If you are a parent of a child with ADHD (Attention Deficit Hyperactivity Disorder) and you have big time problems with homework, explore these seven questions with your child to create the best environment for him or her to succeed. Understanding how your child’s brain functions will help you find the strategies that work best.
When we are interested in something and are good at it, such as math, or English, interest stimulates the brain and aids focusing. For people with ADHD, the greater the passion, the easier it is to pay attention. Kids who have an interest may be a walking encyclopedia for their favorite topic, like dinosaurs or basketball, but be hopeless about school. The problems arise with subjects that are not interesting and may be particularly difficult for your child.
New research supports this experiential evidence.
Recent research has identified two separate areas in the brain which are used to focus attention. The parietal cortex reacts to external stimuli; the prefrontal cortex is active when you must choose what to pay attention to.
The prefrontal cortex is the brain part that is used for executive functions like deciding, planning and activating and is under active in ADHD. It is the last part of the brain to reach full maturity (that’s why Hertz and Avis don’t rent cars to people under age 25). Children with ADHD may be two to three years behind their age peers in mental maturity, but they do get there.
How can you use this information to help your child do his homework?
Your job, Mom and Dad, is to provide the environment that works for your child.
You do not want to do it for him or be dogmatic about how, where or when he should do his homework. But you do need to provide more structure and organizational assistance than for other children of his age.
Talk and explore with her to discover what kind of stimulation works best to help her brain stay focused, every child is different. Your goal is to provide an environment which provides the right stimulation for her unique brain.
Seven questions for you to explore.
When does he work best? He probably needs some exercise and a snack after school before settling down to do homework. A snack should include some protein for fuel for the brain.
Where does he work best? Does he work best alone in his room with no distractions or does he work better in an open area with some noise and movement around to provide stimulation? Does background music of his choosing help him stay on task?
Does he need to move often? Let him work in small chunks and take a short break to jump a bit between chunks. Explore using a rocking chair or a rubber ball seat.
Is he an aural or visual learner? Our modern world is expressed mostly through visual media, but some people learn better aurally. If your child is an aural learner have him work out loud recording his lessons on a tape recorder.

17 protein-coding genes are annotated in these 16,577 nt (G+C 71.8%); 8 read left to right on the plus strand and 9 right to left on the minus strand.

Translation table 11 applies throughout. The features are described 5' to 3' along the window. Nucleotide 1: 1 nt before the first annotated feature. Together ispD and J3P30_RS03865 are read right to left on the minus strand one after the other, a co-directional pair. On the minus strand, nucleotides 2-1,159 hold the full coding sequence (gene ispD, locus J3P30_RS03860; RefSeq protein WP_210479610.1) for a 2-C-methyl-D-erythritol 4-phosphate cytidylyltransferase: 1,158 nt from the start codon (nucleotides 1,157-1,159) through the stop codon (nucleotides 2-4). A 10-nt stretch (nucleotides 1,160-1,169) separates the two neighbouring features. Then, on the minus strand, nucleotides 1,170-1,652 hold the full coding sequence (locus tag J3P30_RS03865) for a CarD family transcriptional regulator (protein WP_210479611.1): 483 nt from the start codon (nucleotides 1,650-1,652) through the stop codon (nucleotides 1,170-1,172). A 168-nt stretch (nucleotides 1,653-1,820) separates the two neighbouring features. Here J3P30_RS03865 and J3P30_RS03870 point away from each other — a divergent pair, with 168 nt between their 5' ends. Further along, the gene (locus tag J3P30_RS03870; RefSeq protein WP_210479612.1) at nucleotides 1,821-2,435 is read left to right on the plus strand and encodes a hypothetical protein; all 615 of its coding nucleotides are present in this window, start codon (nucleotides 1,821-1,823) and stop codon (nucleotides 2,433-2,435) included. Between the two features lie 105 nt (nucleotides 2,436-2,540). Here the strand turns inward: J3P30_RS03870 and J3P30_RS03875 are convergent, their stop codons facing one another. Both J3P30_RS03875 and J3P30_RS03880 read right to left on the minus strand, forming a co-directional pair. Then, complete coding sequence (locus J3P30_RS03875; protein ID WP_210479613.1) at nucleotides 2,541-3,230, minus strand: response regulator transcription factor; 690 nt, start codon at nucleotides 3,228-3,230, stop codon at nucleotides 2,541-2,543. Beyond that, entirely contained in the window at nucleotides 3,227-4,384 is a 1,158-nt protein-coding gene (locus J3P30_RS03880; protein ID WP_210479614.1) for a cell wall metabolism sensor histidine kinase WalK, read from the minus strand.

Is he a verbal or a graphic learner? Some children work better with pictures than with words. Let him use his creativity to illustrate his lessons with pictures cut from old magazines or his own drawings. Provide colored pens and highlighters to make his notes stimulating to look at.
Does he have a problem with time? Many people with ADHD have an elastic sense of time. Have your child practice measuring the time he needs to do each assignment. Prepare a chart on which he can record estimated time, start time, end time, elapsed time, and the difference from estimated time for each assignment.
Does he have difficulty starting? Some children with ADHD see tasks as one big overwhelming cloud. They need help finding where to begin. Talk with him about the steps he needs to accomplish starting with very simple actions like open your book, read the first problem.
Most important! Enjoy! Have fun! Tell a silly joke before he starts or when he takes a break. This may sound paradoxical, but laughing lowers the stress level for you and your child.
Published by Sarah Jane Keyser, Copyright 2006, all rights reserved. Permission is granted to forward or post this content in full for use in a not-for-profit format, as long as this copyright notice and full information about the author is attached intact. If any other use is desired, permission in writing is required.
Sarah Jane Keyser worked for many years with computers as a programmer, analyst, and user trainer, but her struggle with inattentive ADD kept getting in the way of her plans and dreams. Once ADD was identified and the great need that coaching filled, she added ADD Coach training to complete her preparation for a new career as ADD Coach. Her credentials include ADD Coach training at the ADD Coach Academy. the Newfield Network’s graduate coaching program “Mastery in Coaching,” and “Coaching Kids and Teens” by Jodi Sleeper-Triplett MCC. Sarah Jane coaches in French and English by telephone. (Coaching Key to ADD)
“Image courtesy of Stuart Miles/FreeDigitalPhoto.net” Modified on Canva